- Optional Top Coat: For added protection, consider applying a clear finishing wax. This seals the liming wax and provides a barrier against wear and tear. It can also add a glossy or matte finish, based on your preference.
Common Mistakes to Avoid When Using Liming Wax
One common mistake is to confuse liming wax with lime wash. While both can give a whitewash effect to wood, they’re fundamentally different products with separate application processes. Limewash is a type of paint, while liming wax is a finishing product. Another typical error is to use wet liming wax on sealed or painted wood. For best results, apply liming wax on bare wood, particularly open-grained timber, where the white pigment can settle into the grooves.
A significant oversight is neglecting to seal liming wax after application. A clear wax or sealant can create a more durable finish, protecting the lime wax and enhancing the project’s overall appearance. Not removing excess product or skipping the buffing step with a soft, dry cloth can also compromise the finished look. If wax remains on the surface, it can appear cloudy or uneven. It’s essential to wipe off the surplus product with a clean, damp cloth, ensuring a consistent finish.
Remember, the goal is to open the grain without damaging the wood, so be gentle when you sand, especially when using a wire brush or coarse sandpaper. Achieving the best possible result with liming wax requires careful attention to these details.
Where to Buy Real Milk Paint’s High-Quality Finishing Waxes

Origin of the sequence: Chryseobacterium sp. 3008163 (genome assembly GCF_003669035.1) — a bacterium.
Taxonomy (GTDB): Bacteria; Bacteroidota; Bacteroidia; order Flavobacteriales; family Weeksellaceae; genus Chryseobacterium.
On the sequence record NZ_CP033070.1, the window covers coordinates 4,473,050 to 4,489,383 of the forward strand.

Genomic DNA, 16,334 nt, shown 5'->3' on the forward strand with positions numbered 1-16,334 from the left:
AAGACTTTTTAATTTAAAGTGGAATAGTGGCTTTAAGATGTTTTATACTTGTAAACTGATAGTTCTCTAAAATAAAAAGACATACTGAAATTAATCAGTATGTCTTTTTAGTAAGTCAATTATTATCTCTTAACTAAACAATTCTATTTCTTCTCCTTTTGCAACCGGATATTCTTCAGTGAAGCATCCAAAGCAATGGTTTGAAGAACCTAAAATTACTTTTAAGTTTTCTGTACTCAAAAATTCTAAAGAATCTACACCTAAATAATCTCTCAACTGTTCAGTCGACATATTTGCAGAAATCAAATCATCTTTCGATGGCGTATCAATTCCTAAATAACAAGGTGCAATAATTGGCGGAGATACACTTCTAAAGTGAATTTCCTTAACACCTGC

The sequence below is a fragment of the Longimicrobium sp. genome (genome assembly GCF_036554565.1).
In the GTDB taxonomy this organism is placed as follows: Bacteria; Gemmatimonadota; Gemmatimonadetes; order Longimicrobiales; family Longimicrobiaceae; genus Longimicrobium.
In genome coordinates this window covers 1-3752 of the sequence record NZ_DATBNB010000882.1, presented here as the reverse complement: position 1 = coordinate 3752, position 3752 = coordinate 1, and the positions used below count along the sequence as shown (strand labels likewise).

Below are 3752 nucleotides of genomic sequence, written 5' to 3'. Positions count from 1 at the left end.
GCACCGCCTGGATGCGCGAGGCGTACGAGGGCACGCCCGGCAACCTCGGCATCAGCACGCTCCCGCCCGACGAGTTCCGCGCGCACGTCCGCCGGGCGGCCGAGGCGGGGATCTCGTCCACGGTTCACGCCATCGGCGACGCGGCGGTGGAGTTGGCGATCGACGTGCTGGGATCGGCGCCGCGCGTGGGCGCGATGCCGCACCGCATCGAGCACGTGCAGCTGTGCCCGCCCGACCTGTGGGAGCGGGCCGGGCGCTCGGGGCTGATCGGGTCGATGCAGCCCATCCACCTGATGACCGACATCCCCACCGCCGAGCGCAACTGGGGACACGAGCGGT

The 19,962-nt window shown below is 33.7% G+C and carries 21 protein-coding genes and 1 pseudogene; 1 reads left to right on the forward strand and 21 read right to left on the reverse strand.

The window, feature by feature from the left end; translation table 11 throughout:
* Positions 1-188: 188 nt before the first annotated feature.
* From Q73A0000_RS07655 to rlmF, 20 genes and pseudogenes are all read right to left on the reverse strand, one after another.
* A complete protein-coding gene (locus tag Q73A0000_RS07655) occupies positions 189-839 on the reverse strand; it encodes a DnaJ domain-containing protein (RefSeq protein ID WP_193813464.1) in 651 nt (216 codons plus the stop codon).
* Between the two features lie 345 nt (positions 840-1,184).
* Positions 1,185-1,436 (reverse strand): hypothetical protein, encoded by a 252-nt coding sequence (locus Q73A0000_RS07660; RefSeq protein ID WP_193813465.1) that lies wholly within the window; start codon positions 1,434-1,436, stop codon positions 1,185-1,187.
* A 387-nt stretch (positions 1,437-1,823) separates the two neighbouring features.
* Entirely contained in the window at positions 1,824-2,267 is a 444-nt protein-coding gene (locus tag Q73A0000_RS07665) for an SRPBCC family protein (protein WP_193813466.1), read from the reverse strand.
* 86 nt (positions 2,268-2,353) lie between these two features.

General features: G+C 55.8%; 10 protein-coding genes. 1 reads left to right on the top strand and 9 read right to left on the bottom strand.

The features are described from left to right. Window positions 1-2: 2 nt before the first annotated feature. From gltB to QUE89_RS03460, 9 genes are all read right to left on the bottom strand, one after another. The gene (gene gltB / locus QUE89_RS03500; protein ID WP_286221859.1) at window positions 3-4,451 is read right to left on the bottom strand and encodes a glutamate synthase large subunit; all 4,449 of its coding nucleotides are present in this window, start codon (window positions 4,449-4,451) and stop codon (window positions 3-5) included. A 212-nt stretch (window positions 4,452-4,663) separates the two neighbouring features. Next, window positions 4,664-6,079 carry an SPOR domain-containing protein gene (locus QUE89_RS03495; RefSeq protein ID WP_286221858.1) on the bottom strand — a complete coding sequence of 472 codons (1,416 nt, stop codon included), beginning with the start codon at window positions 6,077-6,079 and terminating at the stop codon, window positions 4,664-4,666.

For top-quality wood finishing wax, choose Real Milk Paint’s finishing waxes. Trusted by woodworking enthusiasts, it ensures your project gets the professional, beautiful finish it deserves. Visit our online store today and start transforming your wooden pieces into charming, timeless treasures.
- What is Liming Wax and When Should You Use It?
- Choosing the Best Paint for High-Traffic Areas in Your Home
- The Importance of Proper Surface Preparation for Painting
- How to Remove Paint From Plastic
- Interior vs Exterior Paint: What’s the Difference Between Them?
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Whitewashing the walls with lime – the traditional approach
It seems to us that there is nothing easier than whitewashing the walls with lime. Such walls are classified as “breathable”, they have pores that absorb water vapor, and then freely evaporate moisture to the outside. In addition, these coatings have antiseptic properties, which is ideal for rooms with high humidity.
Whitewashing the walls seems easy. In fact, everything is much more complicated. Lime paint should be properly mixed, a base is prepared for it, and the composition is applied using a special technology. If you want to use the traditional way of finishing walls and ceilings, which has proven itself over the centuries, find out the main features of the process from our article.
Preparing lime mortar
Lime mortar for finishing brick, concrete, stone or wood walls. The lime composition is applied directly to the plaster, it is prepared in a special way: alum, drying oil or table salt are added to make the lime more dense so that the whitewash does not crumble.
The most traditional composition for whitewashing is done like this:
· Take 6 liters of water;
· Add lime to it, stirring the mass to the state of a semi-liquid dough;
· For every 2.5 kg of lime composition, we take 100 grams of table salt diluted in half a liter of hot water, add the resulting composition to the lime dough;
· Add more water to bring the total volume to 10 l, mix well.
Composition ready. If you need to blue it or make whitewash of any color, a colored tint diluted with water is poured into the lime mortar.
The composition must be homogeneous, so all components are filtered through a sieve. Not all pigments are suitable for the lime composition, but only those that are classified as alkali-resistant. Most often, the lime composition is stained with ocher, graphite, minium, sienna, etc. pigments.
We paint the walls with lime with our own hands
To paint walls or ceilings with lime, the surface must be dusted, primed and moistened. For a primer, lime is most often mixed with alum or lime with salt.